Give this great sticky a read and those are the instructions you'll need to follow for correcting this problem.
As a general rule, unfortunately, the employees at the fish store will not be the best resource for reliable information on your tank. I would stop adding the nutrafin. It doesn't cycle the tank for you. You will want to keep using the prime though as a dechlorinator. I also locks up ammonia and makes it less toxic to your fish during the cycling process. If you are only removing 25% of the water once a week, your ammonia will grow exponentially as you aren't removing enough water to make an impact on your numbers. You are going to need to start doing several water changes a week, possibly even daily, to manage your ammonia numbers throughout the cycle.
Do you test for nitrites and nitrates? What are your results on those tests?
You're right to not clean the filter, you also need to clean the gravel as little as possible and cut back on feeding.~Manna
10 gallon live planted aquarium with 6 neons
90 gallon fw community in progress
03-03-2013, 09:05 PM #4
+1 to the above posts
As you are currently cycling with fish, you should test your water daily and complete waterchanges everytime the ammonia and/or nitrites get over 0.25ppm and change enoug to reduce those back down to 0.25ppm. For example, if you ammonia or nitrite were to hit 1ppm, you would need to complete a 75% water change to being it back down into the safe range of 0.25ppm
There is a link below in my sig to the cycling with fish thread here that also explains all of this better than I can
Getting your parameters in line would be a big first step right nowIf you take your time to do the research FIRST, you can successfully set-up and keep ANY type of aquarium with ease.
"Not using a quarantine tank is like playing Russian roulette. Nobody wins the game, some people just get to play longer than others." - Anthony Calfo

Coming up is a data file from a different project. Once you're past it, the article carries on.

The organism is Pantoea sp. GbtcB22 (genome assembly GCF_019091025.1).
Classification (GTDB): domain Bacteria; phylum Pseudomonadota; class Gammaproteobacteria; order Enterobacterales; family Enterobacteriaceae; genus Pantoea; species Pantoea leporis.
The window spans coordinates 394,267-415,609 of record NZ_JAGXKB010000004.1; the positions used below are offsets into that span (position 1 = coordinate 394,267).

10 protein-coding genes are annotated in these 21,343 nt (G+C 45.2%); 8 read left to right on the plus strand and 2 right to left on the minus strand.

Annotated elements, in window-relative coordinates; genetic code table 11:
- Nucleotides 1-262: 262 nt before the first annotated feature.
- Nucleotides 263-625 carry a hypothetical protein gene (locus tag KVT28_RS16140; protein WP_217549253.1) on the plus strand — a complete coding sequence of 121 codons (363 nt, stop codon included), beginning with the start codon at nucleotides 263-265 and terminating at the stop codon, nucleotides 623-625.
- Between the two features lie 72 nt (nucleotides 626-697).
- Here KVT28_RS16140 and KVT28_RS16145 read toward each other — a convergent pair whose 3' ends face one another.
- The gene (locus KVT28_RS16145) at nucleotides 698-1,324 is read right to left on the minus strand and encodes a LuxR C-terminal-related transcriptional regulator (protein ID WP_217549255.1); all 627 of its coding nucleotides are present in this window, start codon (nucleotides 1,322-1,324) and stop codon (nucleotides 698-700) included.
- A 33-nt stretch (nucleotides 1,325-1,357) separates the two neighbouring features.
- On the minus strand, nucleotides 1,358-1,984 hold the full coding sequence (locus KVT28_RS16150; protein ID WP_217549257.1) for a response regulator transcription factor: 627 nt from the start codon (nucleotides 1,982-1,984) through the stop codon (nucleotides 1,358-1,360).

Fishless Cycle Cycling with Fish Marine Aquarium Info [URL="http://saltwater.aquaticcommunity.com/"]
03-03-2013, 11:23 PM #5Junior Member Guppy
- Join Date
- Mar 2013
As someone new to the hobby, I started not knowing anything about cycling and just recently completed cycling my first aquarium. I lost 4 black neon tetras over a short time which led me to research just what I was doing wrong. This site and a beginner aquarium book helped me through it.
The above is good advice, except I would differ on one point. I have a 20 gallon Tetra brand tank with their Whisper 20 HOB filter. If you have the Whisper 40, you do need to change your filter cartridge regularly. You may have a build up of junk there that is generating ammonia. The biofilter is separate in that filter design.
You might also buy an additional ammonia test kit just to make sure yours is accurate.
It took me 56 days to cycle my tank. People will yell at me (I didn't know better at the time), but I did it with 20 neon and glowlight tetras and 3 cory cats. During the ammonia part of the cycle I had to change 25 to 50% of the water daily. When a couple of my glowlights started to show a little fin rot during the nitrite part of the cycle, I increased water changes. I regularly changed 50 to 125% of the water daily (2 or 3 changes) during the nitrite part of the cycling to keep levels down (and which cured the fin rot with no additional measures being necessary). I also added the recommended amount of API stress zyme to the water I was putting in to speed things along. My fish survived and are now seemingly happy. I would note that when I would change 50% of the water, and with a reading of 1+ ppm, my reading after the change would be 0.25ppm (when technically it should have read 0.5). i am not sure why this was the case, but the API test kits may not give exactly accurate readings (or at least you may not be able to interpret the results too accurately).